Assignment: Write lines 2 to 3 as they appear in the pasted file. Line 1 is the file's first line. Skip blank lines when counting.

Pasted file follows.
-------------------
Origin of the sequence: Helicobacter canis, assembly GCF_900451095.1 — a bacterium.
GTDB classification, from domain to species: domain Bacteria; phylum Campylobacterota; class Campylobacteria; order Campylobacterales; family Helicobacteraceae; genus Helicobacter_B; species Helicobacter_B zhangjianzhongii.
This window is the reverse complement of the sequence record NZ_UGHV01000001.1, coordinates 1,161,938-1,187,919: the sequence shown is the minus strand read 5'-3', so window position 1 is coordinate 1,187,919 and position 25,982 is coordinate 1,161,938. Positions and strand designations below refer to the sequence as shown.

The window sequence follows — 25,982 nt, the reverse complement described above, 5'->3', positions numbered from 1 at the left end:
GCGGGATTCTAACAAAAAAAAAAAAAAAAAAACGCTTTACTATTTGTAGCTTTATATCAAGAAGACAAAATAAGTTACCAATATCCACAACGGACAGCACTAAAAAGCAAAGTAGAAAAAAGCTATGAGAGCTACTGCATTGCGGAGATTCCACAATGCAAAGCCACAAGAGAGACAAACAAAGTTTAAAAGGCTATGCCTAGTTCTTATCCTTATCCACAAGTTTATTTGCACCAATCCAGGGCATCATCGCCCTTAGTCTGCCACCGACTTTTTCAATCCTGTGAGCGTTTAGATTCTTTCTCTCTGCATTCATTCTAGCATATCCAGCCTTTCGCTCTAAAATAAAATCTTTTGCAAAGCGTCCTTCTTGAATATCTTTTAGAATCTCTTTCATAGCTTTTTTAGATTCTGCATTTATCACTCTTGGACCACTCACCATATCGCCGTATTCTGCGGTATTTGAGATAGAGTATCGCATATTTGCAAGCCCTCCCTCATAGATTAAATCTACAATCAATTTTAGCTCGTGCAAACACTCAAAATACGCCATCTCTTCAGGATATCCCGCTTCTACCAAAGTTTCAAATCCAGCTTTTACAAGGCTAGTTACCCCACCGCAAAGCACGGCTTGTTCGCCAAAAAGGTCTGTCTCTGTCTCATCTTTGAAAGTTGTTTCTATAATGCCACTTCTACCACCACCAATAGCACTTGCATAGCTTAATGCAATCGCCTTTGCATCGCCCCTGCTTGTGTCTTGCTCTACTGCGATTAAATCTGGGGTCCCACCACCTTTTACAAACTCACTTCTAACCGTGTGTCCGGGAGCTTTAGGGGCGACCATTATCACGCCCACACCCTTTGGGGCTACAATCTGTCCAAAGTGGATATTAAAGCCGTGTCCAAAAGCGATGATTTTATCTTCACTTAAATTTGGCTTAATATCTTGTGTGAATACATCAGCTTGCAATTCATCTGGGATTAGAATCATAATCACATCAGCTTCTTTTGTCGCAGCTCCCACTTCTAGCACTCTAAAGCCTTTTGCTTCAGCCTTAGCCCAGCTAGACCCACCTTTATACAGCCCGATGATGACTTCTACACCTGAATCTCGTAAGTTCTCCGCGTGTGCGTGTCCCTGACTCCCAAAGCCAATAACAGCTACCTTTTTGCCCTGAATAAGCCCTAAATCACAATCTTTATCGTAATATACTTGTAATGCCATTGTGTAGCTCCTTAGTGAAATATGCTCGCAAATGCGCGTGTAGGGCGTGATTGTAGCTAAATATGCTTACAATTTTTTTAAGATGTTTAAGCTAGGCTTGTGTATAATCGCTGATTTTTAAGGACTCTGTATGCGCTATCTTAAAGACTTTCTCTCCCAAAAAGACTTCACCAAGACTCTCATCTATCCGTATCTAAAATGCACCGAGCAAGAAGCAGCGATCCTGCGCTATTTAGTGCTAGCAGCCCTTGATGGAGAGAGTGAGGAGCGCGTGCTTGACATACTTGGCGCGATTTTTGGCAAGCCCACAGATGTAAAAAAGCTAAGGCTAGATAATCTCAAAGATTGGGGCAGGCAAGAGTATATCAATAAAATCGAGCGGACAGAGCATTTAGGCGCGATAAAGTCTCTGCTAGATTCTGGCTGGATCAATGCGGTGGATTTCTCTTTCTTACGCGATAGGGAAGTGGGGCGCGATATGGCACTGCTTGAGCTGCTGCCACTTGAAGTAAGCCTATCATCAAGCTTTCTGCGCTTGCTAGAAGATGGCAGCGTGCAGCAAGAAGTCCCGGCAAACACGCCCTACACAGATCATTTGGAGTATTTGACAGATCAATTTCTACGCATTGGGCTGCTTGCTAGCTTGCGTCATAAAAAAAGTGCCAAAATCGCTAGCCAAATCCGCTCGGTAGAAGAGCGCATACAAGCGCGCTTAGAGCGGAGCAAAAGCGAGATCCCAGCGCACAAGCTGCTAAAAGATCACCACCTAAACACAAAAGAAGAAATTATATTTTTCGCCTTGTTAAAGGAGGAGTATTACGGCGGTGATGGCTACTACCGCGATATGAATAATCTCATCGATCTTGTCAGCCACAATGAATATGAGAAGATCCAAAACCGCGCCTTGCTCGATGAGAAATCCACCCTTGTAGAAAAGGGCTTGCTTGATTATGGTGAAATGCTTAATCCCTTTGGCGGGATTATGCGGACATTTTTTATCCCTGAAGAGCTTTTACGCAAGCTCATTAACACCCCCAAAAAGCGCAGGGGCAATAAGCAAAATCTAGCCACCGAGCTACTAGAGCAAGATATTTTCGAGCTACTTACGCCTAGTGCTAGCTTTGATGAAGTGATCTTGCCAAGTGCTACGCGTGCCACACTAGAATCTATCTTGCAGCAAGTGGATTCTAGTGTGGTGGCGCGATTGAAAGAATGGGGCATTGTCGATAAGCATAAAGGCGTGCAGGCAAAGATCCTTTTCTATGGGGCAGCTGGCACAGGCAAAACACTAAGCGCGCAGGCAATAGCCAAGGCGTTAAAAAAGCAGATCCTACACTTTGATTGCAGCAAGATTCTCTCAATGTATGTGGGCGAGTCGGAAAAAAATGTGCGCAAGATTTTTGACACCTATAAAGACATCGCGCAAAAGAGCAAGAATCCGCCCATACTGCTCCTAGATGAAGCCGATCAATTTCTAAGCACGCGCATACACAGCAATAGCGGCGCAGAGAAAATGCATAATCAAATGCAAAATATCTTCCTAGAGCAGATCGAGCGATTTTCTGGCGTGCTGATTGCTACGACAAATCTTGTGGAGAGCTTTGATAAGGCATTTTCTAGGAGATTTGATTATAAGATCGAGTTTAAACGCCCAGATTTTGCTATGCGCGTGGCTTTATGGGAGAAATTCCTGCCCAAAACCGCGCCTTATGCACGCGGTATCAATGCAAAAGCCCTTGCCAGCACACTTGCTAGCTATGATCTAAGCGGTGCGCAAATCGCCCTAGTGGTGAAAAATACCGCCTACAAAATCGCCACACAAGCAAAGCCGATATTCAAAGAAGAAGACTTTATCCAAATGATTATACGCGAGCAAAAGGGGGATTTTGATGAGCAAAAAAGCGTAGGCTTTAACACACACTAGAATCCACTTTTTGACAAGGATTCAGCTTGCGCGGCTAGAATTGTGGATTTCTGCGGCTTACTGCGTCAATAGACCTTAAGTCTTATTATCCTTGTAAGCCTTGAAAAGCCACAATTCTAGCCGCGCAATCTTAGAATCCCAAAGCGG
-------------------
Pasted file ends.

GTDB classification, from domain to species: domain Bacteria; phylum Campylobacterota; class Campylobacteria; order Campylobacterales; family Helicobacteraceae; genus Helicobacter_B; species Helicobacter_B zhangjianzhongii.
This window is the reverse complement of the sequence record NZ_UGHV01000001.1, coordinates 1,161,938-1,187,919: the sequence shown is the minus strand read 5'-3', so window position 1 is coordinate 1,187,919 and position 25,982 is coordinate 1,161,938. Positions and strand designations below refer to the sequence as shown.